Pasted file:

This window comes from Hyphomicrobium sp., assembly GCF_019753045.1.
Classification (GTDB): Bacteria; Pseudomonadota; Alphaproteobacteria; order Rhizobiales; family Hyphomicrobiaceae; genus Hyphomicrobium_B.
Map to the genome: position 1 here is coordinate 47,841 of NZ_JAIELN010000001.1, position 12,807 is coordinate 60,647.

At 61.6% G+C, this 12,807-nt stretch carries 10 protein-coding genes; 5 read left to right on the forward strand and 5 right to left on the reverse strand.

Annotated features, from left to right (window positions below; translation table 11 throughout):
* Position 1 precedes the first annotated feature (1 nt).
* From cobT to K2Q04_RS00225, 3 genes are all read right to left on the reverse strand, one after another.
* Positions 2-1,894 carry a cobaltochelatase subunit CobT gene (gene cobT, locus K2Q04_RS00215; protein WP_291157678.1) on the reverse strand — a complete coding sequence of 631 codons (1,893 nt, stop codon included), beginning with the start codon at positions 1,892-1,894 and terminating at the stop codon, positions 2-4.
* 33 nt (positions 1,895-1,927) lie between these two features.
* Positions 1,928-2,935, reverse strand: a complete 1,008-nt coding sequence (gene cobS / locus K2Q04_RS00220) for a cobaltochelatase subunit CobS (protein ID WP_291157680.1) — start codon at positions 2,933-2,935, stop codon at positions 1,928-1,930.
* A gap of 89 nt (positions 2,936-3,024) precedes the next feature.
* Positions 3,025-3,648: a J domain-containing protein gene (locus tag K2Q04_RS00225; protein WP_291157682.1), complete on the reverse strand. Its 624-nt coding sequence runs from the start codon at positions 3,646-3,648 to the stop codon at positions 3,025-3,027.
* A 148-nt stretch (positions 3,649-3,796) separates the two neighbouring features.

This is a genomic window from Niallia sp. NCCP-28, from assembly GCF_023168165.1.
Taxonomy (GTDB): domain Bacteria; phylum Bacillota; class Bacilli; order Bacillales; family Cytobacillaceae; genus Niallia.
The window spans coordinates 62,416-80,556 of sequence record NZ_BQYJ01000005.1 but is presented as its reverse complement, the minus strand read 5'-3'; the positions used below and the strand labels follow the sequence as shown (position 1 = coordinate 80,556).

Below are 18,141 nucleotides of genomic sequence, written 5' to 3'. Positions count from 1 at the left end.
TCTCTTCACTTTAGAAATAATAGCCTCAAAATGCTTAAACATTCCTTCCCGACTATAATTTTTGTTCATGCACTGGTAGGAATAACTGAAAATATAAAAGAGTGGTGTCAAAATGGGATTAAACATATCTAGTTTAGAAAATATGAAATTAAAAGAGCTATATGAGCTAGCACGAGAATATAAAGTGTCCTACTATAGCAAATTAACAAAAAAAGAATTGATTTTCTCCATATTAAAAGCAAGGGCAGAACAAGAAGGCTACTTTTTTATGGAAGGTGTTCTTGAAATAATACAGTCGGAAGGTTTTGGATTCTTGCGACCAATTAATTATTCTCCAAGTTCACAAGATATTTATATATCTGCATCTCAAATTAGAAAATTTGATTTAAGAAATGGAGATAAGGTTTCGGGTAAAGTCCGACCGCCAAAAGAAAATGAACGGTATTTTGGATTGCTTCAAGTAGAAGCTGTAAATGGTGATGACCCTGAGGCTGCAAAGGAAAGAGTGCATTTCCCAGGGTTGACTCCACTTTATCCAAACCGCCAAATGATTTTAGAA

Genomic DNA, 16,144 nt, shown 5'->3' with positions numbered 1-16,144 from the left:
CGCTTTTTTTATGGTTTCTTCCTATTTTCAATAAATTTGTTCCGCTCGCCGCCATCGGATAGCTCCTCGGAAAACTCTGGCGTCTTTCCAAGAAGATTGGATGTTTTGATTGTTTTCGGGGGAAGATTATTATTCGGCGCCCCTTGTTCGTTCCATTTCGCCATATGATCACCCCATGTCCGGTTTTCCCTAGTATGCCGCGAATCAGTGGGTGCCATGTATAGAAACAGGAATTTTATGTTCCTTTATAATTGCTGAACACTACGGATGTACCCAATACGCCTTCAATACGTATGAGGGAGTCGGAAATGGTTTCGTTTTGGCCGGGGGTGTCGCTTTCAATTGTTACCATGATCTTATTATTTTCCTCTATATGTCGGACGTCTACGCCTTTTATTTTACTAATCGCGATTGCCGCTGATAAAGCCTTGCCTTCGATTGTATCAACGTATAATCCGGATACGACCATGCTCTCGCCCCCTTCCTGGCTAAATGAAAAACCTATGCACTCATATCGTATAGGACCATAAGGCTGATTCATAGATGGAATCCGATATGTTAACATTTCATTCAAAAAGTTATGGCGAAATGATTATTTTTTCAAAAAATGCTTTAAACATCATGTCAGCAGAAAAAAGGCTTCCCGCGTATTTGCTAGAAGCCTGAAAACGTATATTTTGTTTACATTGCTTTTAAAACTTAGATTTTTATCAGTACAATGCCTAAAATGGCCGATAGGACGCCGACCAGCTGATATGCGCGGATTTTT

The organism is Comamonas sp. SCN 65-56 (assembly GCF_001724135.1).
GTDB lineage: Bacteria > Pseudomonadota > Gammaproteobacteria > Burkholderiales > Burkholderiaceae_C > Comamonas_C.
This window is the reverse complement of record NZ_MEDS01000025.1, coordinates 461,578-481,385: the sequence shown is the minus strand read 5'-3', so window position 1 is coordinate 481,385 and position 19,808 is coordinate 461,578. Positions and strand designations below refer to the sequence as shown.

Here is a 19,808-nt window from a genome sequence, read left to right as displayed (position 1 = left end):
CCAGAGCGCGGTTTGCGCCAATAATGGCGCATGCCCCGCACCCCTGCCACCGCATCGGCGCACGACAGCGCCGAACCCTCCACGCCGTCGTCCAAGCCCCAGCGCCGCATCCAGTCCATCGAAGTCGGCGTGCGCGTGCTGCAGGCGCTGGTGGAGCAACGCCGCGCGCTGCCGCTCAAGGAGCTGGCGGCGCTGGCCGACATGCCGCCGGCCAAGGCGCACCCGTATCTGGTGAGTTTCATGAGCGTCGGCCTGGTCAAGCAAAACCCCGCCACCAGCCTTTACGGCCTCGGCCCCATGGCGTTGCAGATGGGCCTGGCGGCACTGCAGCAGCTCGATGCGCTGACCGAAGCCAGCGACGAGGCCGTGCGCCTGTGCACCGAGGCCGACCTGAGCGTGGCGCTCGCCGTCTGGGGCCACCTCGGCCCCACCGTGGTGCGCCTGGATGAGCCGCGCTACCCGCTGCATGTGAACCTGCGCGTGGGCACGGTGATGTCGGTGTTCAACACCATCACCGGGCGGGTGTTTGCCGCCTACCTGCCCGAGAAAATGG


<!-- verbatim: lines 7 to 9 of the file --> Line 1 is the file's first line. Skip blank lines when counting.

* From cobT to K2Q04_RS00225, 3 genes are all read right to left on the reverse strand, one after another.
* Positions 2-1,894 carry a cobaltochelatase subunit CobT gene (gene cobT, locus K2Q04_RS00215; protein WP_291157678.1) on the reverse strand — a complete coding sequence of 631 codons (1,893 nt, stop codon included), beginning with the start codon at positions 1,892-1,894 and terminating at the stop codon, positions 2-4.
* 33 nt (positions 1,895-1,927) lie between these two features.